Stannous salt, ascorbic acid and derivatives thereof amines and polyamines, hydrazine derivatives, formamidinesulfinic acid, silane compounds and borane compounds are well known as reduction sensitizers. These well-known reduction sensitizers can be used selectively in the present invention, and two or more of these compounds can also be used in combination. Stannous chloride, thiourea dioxide, dimethylamineborane, ascorbic acid and derivatives thereof are preferred compounds as the reduction sensitizer. Since the addition amount of the reduction sensitizer depends upon the production conditions of the emulsion, the addition amount needs to be selected, but from 10−7 to 10−3 mol per mol of the silver halide is preferred.

The reduction sensitizers are dissolved in water or an organic solvent such as alcohols, glycols, ketones, esters or amides and then added to a reaction solution during grain growth. The reduction sensitizers may be added to a reaction vessel in advance, but it is preferred to add them in the appropriate stage of grain growth. Alternatively, the reduction sensitizers may be added in advance to an aqueous solution of water-soluble silver salt or an aqueous solution of water-soluble alkali halide and silver halide grains can be precipitated using these aqueous solutions. In addition, the solution of the reduction sensitizers may be divided to several parts and added in several times or may be added continuously over a long period of time with the degree of the grain growth.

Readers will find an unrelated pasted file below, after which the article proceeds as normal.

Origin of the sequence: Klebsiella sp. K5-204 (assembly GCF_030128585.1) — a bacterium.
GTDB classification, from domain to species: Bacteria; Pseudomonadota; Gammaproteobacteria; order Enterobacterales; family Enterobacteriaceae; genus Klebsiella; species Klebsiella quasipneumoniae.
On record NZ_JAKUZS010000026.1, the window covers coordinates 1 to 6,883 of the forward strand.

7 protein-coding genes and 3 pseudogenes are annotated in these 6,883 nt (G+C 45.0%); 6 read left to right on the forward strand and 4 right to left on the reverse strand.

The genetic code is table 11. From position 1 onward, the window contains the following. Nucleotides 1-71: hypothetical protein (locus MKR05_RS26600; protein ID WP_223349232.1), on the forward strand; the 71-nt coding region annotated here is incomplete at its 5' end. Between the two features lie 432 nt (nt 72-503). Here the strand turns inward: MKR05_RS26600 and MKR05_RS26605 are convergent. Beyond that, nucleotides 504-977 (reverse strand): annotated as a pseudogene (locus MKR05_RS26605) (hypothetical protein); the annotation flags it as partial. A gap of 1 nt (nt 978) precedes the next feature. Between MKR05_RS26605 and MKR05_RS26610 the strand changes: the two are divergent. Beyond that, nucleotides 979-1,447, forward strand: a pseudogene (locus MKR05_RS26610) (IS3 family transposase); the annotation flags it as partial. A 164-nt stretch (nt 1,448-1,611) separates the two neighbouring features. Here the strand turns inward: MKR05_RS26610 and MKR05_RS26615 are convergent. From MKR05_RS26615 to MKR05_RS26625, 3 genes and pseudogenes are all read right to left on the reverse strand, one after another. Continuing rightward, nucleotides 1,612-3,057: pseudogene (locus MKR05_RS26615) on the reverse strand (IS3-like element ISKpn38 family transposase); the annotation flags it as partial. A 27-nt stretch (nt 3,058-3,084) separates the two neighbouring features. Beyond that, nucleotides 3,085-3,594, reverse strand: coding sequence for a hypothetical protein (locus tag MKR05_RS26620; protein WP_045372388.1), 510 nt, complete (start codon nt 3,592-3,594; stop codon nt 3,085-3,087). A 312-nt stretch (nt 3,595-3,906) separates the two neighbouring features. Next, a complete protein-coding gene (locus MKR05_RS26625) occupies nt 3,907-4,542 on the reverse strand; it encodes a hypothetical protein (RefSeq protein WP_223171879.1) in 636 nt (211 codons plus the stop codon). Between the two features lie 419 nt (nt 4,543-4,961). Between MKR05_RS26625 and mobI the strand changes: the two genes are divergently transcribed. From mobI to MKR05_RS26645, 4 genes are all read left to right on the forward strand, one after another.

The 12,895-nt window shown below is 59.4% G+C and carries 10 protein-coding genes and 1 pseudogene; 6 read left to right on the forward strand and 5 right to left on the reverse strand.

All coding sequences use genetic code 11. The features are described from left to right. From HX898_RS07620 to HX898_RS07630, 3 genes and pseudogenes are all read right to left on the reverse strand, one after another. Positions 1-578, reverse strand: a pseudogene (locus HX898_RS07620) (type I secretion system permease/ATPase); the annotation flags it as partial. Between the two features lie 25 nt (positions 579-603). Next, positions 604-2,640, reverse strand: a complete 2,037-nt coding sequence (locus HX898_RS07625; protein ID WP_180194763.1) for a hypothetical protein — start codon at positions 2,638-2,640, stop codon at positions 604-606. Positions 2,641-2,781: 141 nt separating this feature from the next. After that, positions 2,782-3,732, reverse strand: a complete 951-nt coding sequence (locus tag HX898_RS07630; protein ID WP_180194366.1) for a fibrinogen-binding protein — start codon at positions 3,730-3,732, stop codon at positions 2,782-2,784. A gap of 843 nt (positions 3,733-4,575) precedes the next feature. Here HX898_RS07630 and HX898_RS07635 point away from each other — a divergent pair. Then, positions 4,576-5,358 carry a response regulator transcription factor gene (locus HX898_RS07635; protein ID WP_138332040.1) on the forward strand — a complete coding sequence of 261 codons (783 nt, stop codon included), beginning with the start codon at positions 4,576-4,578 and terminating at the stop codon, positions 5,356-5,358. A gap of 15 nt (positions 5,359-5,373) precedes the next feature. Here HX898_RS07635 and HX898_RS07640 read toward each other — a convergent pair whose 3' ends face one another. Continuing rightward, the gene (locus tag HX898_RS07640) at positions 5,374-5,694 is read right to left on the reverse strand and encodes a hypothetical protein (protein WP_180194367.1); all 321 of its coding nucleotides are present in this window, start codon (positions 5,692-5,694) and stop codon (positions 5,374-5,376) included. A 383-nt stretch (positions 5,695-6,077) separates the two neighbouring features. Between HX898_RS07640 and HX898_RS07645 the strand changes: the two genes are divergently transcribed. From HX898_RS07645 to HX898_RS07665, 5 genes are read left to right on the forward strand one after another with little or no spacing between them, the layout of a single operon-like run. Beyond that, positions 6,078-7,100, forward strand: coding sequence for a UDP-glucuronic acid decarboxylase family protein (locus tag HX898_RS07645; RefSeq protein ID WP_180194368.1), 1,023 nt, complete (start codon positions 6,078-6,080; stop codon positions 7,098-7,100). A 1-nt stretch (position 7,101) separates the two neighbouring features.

It is preferred to use an oxidizing agent for silver during the production process of the emulsion of the present invention. The oxidizing agent for silver is a compound having a function of acting on metal silver and converting it to a silver ion. In particular, a compound which can convert superminute silver grains by-produced in the course of the formation of silver halide grains and chemical sensitization to a silver ion is effective. The silver ion converted may form sparingly water-soluble silver salt such as silver halide, silver sulfide or silver selenide, or may form easily water-soluble silver salt such as silver nitrate. An oxidizing agent for silver may be inorganic or organic. Examples of the inorganic oxidizing agents include oxyacid salt, such as ozone, hydrogen peroxide and addition products thereof (e.g., NaBO2.H2O2.3H2O, 2NaCO3.3H2O2, Na4P2O7.2H2O2, 2Na2SO4.H2O2.2H2O), peroxyacid salt (e.g., K2S2O8, K2C2O6, K2P2O8), peroxy complex compound (e.g., K2[Ti (O2)C2O4].3H2O, 4K2SO4.Ti (O2)OH.SO4.2H2O, Na3[VO (O2) (C2H4)2].6H2O), permanganate (e.g., KMnO4), and chromate (e.g., K2Cr2O7), a halogen element such as iodine and bromine, perhalogen acid salt (e.g., potassium periodate), salt of metal of high valency (e.g., potassium hexacyanoferrate(III)), and thiosulfonate.